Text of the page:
KUCHING, June 15 — The state government today declared five divisions of Sarawak as foot and mouth disease (FMD) control areas following an active outbreak of the disease in two Indonesian provinces.

State Modernisation of Agriculture and Regional Development Minister Datuk Seri Stephen Rundie Itom said the divisions of Kuching, Serian, Sri Aman, Miri and Limbang border West Kalimantan and North Kalimantan where the outbreaks are occurring in cattle, buffalo, goat, and sheep populations.

“This declaration was made so that the state Department of Veterinary Services can impose and take all the necessary control measures to prevent [the disease’s] introduction to Sarawak,” he said in a statement.

He said the control measures being instituted included an import ban on livestock and livestock products from Indonesia; the monitoring and surveillance of livestock in the high-risk areas; and veterinary inspections at entry points to the state.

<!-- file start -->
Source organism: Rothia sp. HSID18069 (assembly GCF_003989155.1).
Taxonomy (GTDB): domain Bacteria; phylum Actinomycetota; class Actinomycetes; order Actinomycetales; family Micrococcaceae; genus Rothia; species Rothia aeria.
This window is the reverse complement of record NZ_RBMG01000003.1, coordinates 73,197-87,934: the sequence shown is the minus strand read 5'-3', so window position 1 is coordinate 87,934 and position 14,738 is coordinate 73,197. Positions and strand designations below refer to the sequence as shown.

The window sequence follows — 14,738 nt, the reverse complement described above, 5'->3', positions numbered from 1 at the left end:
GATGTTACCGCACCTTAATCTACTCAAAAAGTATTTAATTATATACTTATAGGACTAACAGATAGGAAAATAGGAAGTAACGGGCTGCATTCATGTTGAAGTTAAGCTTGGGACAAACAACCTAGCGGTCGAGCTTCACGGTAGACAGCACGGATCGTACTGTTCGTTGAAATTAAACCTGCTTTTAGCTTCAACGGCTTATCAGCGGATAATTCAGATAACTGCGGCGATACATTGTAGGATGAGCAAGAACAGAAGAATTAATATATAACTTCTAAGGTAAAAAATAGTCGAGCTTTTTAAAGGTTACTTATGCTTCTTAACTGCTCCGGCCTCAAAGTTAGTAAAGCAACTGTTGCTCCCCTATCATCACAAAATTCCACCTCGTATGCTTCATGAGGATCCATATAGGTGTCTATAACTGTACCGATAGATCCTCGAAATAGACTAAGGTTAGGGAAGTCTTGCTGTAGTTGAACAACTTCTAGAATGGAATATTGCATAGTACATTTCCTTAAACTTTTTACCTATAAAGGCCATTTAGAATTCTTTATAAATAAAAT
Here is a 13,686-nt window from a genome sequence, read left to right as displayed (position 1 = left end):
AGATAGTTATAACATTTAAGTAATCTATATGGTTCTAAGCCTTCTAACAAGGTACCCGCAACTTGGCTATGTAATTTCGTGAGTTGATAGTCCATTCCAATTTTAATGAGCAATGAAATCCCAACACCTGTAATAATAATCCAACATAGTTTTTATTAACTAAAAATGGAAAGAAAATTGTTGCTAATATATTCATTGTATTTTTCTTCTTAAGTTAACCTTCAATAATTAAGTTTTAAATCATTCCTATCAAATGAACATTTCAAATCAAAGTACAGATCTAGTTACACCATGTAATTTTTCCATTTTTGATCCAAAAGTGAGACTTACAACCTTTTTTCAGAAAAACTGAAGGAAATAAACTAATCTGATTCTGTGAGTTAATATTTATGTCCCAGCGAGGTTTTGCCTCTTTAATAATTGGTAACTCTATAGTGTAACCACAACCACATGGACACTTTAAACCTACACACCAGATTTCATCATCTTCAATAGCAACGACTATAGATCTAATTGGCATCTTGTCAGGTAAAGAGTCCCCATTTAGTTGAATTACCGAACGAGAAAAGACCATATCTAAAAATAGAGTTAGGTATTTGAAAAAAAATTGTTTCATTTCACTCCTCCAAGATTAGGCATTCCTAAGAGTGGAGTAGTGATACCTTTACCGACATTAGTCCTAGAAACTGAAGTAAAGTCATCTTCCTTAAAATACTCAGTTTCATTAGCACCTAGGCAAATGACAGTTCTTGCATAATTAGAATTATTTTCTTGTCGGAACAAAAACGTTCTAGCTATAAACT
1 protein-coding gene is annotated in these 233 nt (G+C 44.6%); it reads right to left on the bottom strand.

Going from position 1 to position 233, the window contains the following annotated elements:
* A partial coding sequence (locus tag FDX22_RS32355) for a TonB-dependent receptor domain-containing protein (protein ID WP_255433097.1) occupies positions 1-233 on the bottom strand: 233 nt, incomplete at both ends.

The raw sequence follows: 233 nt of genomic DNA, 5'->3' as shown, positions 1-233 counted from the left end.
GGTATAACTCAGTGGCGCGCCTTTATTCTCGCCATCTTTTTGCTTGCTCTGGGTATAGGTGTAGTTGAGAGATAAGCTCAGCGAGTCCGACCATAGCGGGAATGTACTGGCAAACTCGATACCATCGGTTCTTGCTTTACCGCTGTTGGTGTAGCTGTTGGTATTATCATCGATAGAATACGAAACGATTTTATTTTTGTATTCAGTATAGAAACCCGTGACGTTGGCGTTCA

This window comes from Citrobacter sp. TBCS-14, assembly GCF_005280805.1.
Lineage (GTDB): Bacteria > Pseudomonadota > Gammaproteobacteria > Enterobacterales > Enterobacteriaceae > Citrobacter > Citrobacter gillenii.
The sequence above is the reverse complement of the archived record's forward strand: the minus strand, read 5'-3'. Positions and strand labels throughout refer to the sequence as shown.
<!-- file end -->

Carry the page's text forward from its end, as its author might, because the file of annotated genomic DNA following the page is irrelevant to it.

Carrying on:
“FMD is an acute and highly contagious viral infection of both domestic and wild cloven-hoof animals, and these include cattle, buffalo, domesticated deer, goat, sheep, pigs as well as wild boar and deer,” he added.

He said the disease spreads from animal to animal via aerosols and nasal discharge as well as through contaminated feed, bedding, and other fomites.

Dr Rundie, however, explained that FMD is not a zoonotic disease, and it is not a public health concern — unlike hand, foot and mouth disease (HFMD) that is currently affecting young children nationwide, which is caused by a different virus.

He added the state has been recognised as an FMD-free zone without vaccination by the World Organisation for Animal Health since May 2004.

He said this status was important for the state’s international trade in livestock and livestock products and every effort must be made to prevent this disease from entering Sarawak.